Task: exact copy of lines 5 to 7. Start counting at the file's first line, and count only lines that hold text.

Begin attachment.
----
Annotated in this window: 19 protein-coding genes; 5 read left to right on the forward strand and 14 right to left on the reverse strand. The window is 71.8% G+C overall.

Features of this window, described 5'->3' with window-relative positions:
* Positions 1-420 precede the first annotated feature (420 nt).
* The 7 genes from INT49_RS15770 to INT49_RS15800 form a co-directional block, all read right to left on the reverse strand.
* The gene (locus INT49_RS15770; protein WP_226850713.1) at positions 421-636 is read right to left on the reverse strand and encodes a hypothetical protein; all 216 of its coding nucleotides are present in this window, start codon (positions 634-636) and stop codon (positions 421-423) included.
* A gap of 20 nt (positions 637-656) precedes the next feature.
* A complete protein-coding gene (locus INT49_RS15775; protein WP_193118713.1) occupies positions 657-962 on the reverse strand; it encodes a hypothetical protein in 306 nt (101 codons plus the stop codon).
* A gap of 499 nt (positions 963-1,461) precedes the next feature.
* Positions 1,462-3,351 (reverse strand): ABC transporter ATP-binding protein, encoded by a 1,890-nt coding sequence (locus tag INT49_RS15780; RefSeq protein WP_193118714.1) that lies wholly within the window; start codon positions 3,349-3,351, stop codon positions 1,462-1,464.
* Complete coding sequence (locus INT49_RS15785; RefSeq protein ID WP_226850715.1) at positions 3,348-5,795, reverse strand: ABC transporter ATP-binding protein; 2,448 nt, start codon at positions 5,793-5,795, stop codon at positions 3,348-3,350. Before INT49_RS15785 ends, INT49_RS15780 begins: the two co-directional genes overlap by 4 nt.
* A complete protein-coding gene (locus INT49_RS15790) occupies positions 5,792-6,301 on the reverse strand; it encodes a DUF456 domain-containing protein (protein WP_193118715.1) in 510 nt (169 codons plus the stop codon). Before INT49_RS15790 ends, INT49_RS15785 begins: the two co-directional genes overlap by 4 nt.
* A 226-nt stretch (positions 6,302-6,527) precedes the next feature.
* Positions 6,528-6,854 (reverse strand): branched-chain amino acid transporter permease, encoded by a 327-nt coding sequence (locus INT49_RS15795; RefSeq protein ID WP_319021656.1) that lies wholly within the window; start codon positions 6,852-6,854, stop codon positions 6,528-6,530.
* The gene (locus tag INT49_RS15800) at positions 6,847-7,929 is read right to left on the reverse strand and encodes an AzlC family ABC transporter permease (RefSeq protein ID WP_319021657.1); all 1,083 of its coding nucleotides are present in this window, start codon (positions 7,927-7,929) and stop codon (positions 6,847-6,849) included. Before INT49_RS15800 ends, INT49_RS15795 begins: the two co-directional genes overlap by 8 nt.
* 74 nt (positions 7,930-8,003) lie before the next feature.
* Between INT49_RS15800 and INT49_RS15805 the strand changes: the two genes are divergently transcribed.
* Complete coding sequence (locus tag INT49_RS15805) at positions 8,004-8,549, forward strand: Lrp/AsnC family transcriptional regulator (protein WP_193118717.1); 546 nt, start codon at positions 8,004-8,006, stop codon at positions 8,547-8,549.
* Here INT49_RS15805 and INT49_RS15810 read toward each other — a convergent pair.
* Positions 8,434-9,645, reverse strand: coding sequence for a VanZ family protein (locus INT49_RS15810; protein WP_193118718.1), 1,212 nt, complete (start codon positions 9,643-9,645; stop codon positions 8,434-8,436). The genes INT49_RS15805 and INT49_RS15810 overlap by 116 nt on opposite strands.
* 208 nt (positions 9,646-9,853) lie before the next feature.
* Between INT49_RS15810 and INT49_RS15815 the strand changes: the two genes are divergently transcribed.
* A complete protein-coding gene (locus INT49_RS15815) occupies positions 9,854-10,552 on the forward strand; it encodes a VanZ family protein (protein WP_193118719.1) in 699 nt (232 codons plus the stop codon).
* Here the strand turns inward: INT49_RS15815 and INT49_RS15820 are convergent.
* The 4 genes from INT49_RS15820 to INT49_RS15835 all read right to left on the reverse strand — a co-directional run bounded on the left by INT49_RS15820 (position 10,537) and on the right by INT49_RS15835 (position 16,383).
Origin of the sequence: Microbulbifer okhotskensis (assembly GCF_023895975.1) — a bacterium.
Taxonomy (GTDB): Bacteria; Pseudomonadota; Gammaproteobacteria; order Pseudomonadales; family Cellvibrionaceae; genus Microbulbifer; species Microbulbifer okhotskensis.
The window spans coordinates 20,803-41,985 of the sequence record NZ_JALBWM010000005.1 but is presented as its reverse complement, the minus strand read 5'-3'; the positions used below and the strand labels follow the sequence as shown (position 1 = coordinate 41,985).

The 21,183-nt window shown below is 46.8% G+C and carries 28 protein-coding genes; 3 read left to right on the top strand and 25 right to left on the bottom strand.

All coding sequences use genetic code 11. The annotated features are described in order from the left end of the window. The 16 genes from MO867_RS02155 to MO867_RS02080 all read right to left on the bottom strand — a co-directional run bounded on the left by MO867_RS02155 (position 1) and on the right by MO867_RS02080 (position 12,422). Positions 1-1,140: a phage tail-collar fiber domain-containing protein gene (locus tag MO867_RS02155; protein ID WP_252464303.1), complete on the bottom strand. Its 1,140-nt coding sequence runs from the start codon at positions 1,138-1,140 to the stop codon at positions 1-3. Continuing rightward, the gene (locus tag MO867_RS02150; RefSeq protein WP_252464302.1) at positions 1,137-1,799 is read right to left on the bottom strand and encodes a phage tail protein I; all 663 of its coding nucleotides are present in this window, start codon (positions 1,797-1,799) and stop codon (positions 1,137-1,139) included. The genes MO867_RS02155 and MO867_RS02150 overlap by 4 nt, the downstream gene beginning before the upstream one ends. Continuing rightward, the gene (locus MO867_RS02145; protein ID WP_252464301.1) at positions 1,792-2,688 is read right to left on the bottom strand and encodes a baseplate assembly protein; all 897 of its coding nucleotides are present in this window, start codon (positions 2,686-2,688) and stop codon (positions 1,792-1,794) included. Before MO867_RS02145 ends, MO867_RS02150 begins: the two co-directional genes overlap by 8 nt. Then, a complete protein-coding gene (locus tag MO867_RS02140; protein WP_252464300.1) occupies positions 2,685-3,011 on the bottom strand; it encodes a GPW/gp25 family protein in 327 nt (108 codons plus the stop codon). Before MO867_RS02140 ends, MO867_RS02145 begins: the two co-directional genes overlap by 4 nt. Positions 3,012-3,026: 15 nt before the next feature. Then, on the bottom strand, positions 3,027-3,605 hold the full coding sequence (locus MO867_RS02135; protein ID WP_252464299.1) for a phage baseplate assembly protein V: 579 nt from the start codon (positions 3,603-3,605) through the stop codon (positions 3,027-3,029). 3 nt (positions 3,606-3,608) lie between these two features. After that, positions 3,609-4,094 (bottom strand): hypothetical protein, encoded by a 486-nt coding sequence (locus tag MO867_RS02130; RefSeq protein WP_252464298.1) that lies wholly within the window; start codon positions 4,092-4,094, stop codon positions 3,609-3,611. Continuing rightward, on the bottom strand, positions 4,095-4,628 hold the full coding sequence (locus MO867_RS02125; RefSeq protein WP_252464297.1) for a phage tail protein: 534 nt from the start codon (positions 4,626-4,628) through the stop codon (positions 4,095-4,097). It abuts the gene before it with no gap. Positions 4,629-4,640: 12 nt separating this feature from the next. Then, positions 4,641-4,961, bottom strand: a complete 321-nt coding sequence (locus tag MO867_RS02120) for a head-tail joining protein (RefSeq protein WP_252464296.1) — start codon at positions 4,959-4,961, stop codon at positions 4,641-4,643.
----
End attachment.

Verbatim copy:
* The gene (locus INT49_RS15770; protein WP_226850713.1) at positions 421-636 is read right to left on the reverse strand and encodes a hypothetical protein; all 216 of its coding nucleotides are present in this window, start codon (positions 634-636) and stop codon (positions 421-423) included.
* A gap of 20 nt (positions 637-656) precedes the next feature.
* A complete protein-coding gene (locus INT49_RS15775; protein WP_193118713.1) occupies positions 657-962 on the reverse strand; it encodes a hypothetical protein in 306 nt (101 codons plus the stop codon).